Earth Scientists generally agree that the hand-drawn landform maps of Erwin Raisz are classics of the cartographers art. His large 1939 (revised for the sixth and last time in 1957) map of the old 48 United States, in particular, must rank as a national treasure. There really are no other maps quite like these, and I dare say there will never again be anything else like them.
Richard J. Pike, U.S. Geological Survey, Menlo Park, CA

I have long been fond of telling students that Raisz’s landform map is the best map of the U.S. that I know of, irrespective of subject. No matter how one sets about to judge a map – as cartography, as art, or as a vivid and accurate rendition of the American land – the map is incomparable. I have traveled with it for more than thirty years; indeed, to travel by air in the U.S. without Raisz is (to me) unthinkable.
Peirce Lewis, Professor of Geography, The Pennsylvania State University, University Park, PA

… there is still time to celebrate a tireless worker by hand, the John Henry of cartography, the late Harvard cartographer Erwin Raisz, who drove a steel pen. Long ago he drew the U.S. landforms … using a clear vocabulary for hatch marks, stipples and shading to represent relief symbolically. Moreover he lettered right across his map a whole gazetteer naming a couple of thousand towns, streams, and forms.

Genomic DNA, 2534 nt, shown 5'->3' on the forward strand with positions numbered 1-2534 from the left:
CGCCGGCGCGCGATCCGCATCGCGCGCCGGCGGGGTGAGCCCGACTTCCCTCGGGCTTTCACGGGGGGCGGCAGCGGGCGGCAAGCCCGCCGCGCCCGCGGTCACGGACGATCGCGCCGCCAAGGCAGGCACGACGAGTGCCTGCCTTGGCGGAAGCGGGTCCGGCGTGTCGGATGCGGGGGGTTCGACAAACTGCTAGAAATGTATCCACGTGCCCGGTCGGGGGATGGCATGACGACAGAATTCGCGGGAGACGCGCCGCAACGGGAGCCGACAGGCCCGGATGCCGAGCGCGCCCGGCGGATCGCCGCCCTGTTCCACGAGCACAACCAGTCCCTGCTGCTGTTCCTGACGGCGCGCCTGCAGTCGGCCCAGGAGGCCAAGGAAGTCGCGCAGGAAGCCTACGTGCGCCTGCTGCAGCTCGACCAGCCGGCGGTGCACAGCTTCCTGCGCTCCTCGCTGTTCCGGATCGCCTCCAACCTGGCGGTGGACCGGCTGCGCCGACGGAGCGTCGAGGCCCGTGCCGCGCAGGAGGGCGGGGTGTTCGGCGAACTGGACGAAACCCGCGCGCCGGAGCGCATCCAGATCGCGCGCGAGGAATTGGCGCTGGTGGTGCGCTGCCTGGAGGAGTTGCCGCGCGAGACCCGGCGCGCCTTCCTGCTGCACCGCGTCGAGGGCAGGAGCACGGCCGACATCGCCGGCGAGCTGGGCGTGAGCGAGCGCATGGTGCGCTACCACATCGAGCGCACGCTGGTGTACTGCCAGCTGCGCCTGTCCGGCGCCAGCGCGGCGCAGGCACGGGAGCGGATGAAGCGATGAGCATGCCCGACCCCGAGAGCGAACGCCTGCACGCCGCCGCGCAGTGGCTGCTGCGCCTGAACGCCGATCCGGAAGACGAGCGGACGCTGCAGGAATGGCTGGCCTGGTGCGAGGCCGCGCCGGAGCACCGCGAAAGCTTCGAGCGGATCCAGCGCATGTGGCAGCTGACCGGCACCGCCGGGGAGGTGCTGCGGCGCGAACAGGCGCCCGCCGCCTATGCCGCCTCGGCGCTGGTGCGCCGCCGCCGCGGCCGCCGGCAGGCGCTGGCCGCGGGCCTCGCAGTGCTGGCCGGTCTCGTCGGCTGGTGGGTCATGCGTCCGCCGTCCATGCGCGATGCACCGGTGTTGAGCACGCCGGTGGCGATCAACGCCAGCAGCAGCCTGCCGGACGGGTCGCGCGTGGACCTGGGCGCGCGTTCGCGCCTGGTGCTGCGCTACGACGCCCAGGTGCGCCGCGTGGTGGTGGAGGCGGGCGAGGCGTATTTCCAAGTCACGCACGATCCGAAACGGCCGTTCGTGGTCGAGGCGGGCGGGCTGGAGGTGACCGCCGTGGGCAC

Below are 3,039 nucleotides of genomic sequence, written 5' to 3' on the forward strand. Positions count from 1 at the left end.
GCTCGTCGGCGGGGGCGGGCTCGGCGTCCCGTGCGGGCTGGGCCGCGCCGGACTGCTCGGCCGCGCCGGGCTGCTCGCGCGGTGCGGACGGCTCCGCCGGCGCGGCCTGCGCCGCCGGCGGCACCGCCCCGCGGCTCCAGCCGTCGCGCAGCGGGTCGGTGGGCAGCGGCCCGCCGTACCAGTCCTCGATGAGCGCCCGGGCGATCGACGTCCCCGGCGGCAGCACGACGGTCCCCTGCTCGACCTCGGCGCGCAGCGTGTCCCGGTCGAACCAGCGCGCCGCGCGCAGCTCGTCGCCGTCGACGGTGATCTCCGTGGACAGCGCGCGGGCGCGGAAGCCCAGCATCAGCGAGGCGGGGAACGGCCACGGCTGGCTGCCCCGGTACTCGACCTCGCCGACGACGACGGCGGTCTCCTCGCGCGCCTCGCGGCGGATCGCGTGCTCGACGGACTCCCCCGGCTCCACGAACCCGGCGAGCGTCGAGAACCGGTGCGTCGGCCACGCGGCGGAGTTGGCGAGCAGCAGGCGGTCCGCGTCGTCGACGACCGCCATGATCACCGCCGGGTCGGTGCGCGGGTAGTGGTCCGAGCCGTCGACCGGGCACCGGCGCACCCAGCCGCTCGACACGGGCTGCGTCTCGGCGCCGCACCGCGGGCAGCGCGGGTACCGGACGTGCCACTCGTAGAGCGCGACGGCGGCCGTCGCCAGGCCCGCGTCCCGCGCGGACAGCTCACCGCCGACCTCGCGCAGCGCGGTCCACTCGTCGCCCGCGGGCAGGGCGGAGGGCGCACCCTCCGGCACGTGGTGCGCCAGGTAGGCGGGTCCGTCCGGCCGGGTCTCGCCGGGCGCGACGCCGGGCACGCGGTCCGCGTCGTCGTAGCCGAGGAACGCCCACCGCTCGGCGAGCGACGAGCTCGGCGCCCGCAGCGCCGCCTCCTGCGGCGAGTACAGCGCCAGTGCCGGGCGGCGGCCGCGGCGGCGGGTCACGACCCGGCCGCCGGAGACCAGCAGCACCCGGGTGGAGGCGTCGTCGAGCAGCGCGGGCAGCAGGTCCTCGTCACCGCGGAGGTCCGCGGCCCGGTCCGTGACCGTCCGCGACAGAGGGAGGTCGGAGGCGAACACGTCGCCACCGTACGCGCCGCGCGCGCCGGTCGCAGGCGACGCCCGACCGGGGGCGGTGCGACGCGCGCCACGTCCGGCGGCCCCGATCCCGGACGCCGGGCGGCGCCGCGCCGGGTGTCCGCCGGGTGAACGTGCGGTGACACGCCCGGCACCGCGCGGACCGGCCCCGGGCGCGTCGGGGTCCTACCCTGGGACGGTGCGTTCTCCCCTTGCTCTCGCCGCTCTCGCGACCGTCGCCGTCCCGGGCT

Philip Morrison, Scientific American, June 1992

Like a body stripped of its clothing, Erwin Raisz’s “Landforms of the United States” offers us the lay of the land. Or so it would seem. Actually, beneath the vivid but highly arbitrary portrayal of landforms, lies a wealth of “cultural” information: nominal, urban, political. Yet all has been subordinated to Raisz’s commitment (for this too is a committed map) to share with us his interest in physiography, that is, in the “natural” features of valley and hill, plain and plateau.
Dennis Wood, Orion Magazine, Spring 1994

Everytime I take a look at “Map of the landforms of the U.S. I cannot help but admire that fine workmanship more and more. Furthermore I learn something every time I review it. I can hardly conceive how the human hand can be directed to carry out such meticulous work – but you have done it.” E.J.P

Your maps are just the combination of cartography and artistry I have been looking for in maps.” U.K.

“...I speak of them as art, because it is that, which in additon to their impeccable scholarship, has caught my fancy. They are really works of beauty.” F.M.